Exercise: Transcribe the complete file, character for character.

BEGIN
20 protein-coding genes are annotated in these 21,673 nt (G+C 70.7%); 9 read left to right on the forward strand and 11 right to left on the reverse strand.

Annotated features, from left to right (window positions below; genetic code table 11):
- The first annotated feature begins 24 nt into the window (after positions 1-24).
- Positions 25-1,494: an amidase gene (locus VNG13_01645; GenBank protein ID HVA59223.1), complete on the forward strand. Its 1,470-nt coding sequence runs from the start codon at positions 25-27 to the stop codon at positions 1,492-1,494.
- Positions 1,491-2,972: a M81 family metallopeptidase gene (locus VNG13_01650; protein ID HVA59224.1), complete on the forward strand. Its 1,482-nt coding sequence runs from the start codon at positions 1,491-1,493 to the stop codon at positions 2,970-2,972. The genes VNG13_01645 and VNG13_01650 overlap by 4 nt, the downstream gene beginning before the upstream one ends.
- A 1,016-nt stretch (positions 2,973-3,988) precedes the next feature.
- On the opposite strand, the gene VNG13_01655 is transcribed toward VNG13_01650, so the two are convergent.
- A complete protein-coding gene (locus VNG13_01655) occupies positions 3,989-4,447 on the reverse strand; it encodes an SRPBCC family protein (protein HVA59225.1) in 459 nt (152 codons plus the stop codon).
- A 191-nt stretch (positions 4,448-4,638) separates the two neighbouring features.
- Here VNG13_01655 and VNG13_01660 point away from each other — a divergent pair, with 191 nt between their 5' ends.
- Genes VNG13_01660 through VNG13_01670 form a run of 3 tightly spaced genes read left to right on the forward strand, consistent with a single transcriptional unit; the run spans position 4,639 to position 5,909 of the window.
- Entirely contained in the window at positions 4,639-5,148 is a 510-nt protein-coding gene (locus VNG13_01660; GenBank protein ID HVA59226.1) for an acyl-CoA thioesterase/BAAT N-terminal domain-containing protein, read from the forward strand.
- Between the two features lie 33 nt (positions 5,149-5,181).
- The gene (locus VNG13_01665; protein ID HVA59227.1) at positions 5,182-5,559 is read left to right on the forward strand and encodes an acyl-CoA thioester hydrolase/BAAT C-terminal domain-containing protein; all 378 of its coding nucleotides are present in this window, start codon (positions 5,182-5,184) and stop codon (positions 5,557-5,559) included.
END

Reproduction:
20 protein-coding genes are annotated in these 21,673 nt (G+C 70.7%); 9 read left to right on the forward strand and 11 right to left on the reverse strand.

Annotated features, from left to right (window positions below; genetic code table 11):
- The first annotated feature begins 24 nt into the window (after positions 1-24).
- Positions 25-1,494: an amidase gene (locus VNG13_01645; GenBank protein ID HVA59223.1), complete on the forward strand. Its 1,470-nt coding sequence runs from the start codon at positions 25-27 to the stop codon at positions 1,492-1,494.
- Positions 1,491-2,972: a M81 family metallopeptidase gene (locus VNG13_01650; protein ID HVA59224.1), complete on the forward strand. Its 1,482-nt coding sequence runs from the start codon at positions 1,491-1,493 to the stop codon at positions 2,970-2,972. The genes VNG13_01645 and VNG13_01650 overlap by 4 nt, the downstream gene beginning before the upstream one ends.
- A 1,016-nt stretch (positions 2,973-3,988) precedes the next feature.
- On the opposite strand, the gene VNG13_01655 is transcribed toward VNG13_01650, so the two are convergent.
- A complete protein-coding gene (locus VNG13_01655) occupies positions 3,989-4,447 on the reverse strand; it encodes an SRPBCC family protein (protein HVA59225.1) in 459 nt (152 codons plus the stop codon).
- A 191-nt stretch (positions 4,448-4,638) separates the two neighbouring features.
- Here VNG13_01655 and VNG13_01660 point away from each other — a divergent pair, with 191 nt between their 5' ends.
- Genes VNG13_01660 through VNG13_01670 form a run of 3 tightly spaced genes read left to right on the forward strand, consistent with a single transcriptional unit; the run spans position 4,639 to position 5,909 of the window.
- Entirely contained in the window at positions 4,639-5,148 is a 510-nt protein-coding gene (locus VNG13_01660; GenBank protein ID HVA59226.1) for an acyl-CoA thioesterase/BAAT N-terminal domain-containing protein, read from the forward strand.
- Between the two features lie 33 nt (positions 5,149-5,181).
- The gene (locus VNG13_01665; protein ID HVA59227.1) at positions 5,182-5,559 is read left to right on the forward strand and encodes an acyl-CoA thioester hydrolase/BAAT C-terminal domain-containing protein; all 378 of its coding nucleotides are present in this window, start codon (positions 5,182-5,184) and stop codon (positions 5,557-5,559) included.